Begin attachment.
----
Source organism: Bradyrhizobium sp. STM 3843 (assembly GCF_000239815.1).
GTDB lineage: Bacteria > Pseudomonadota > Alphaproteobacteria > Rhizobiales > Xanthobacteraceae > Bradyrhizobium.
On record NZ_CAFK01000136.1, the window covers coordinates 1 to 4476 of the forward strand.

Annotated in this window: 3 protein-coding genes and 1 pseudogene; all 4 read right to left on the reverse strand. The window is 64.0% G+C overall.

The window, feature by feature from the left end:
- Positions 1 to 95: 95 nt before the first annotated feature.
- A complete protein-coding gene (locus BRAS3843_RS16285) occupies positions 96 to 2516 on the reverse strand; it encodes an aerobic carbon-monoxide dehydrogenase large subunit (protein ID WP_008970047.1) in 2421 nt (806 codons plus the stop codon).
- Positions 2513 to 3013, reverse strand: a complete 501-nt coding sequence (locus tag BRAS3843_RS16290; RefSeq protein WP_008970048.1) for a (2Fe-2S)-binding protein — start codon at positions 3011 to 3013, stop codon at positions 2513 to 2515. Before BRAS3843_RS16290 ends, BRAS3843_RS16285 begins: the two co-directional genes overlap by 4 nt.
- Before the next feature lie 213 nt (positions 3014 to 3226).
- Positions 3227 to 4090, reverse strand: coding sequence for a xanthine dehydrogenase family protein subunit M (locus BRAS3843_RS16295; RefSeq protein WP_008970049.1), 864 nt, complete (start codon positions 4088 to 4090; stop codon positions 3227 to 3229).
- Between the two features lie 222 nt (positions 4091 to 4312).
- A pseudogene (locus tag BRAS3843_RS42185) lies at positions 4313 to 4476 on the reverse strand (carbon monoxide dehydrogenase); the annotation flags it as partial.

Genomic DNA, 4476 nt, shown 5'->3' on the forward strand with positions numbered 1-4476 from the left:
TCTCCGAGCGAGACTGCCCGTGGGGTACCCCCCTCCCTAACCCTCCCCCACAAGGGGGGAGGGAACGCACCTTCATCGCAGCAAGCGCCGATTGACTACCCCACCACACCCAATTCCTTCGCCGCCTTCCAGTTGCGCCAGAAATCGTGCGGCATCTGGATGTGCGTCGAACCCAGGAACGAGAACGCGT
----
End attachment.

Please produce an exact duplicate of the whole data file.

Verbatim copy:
Source organism: Bradyrhizobium sp. STM 3843 (assembly GCF_000239815.1).
GTDB lineage: Bacteria > Pseudomonadota > Alphaproteobacteria > Rhizobiales > Xanthobacteraceae > Bradyrhizobium.
On record NZ_CAFK01000136.1, the window covers coordinates 1 to 4476 of the forward strand.

Annotated in this window: 3 protein-coding genes and 1 pseudogene; all 4 read right to left on the reverse strand. The window is 64.0% G+C overall.

The window, feature by feature from the left end:
- Positions 1 to 95: 95 nt before the first annotated feature.
- A complete protein-coding gene (locus BRAS3843_RS16285) occupies positions 96 to 2516 on the reverse strand; it encodes an aerobic carbon-monoxide dehydrogenase large subunit (protein ID WP_008970047.1) in 2421 nt (806 codons plus the stop codon).
- Positions 2513 to 3013, reverse strand: a complete 501-nt coding sequence (locus tag BRAS3843_RS16290; RefSeq protein WP_008970048.1) for a (2Fe-2S)-binding protein — start codon at positions 3011 to 3013, stop codon at positions 2513 to 2515. Before BRAS3843_RS16290 ends, BRAS3843_RS16285 begins: the two co-directional genes overlap by 4 nt.
- Before the next feature lie 213 nt (positions 3014 to 3226).
- Positions 3227 to 4090, reverse strand: coding sequence for a xanthine dehydrogenase family protein subunit M (locus BRAS3843_RS16295; RefSeq protein WP_008970049.1), 864 nt, complete (start codon positions 4088 to 4090; stop codon positions 3227 to 3229).
- Between the two features lie 222 nt (positions 4091 to 4312).
- A pseudogene (locus tag BRAS3843_RS42185) lies at positions 4313 to 4476 on the reverse strand (carbon monoxide dehydrogenase); the annotation flags it as partial.

Genomic DNA, 4476 nt, shown 5'->3' on the forward strand with positions numbered 1-4476 from the left:
TCTCCGAGCGAGACTGCCCGTGGGGTACCCCCCTCCCTAACCCTCCCCCACAAGGGGGGAGGGAACGCACCTTCATCGCAGCAAGCGCCGATTGACTACCCCACCACACCCAATTCCTTCGCCGCCTTCCAGTTGCGCCAGAAATCGTGCGGCATCTGGATGTGCGTCGAACCCAGGAACGAGAACGCGT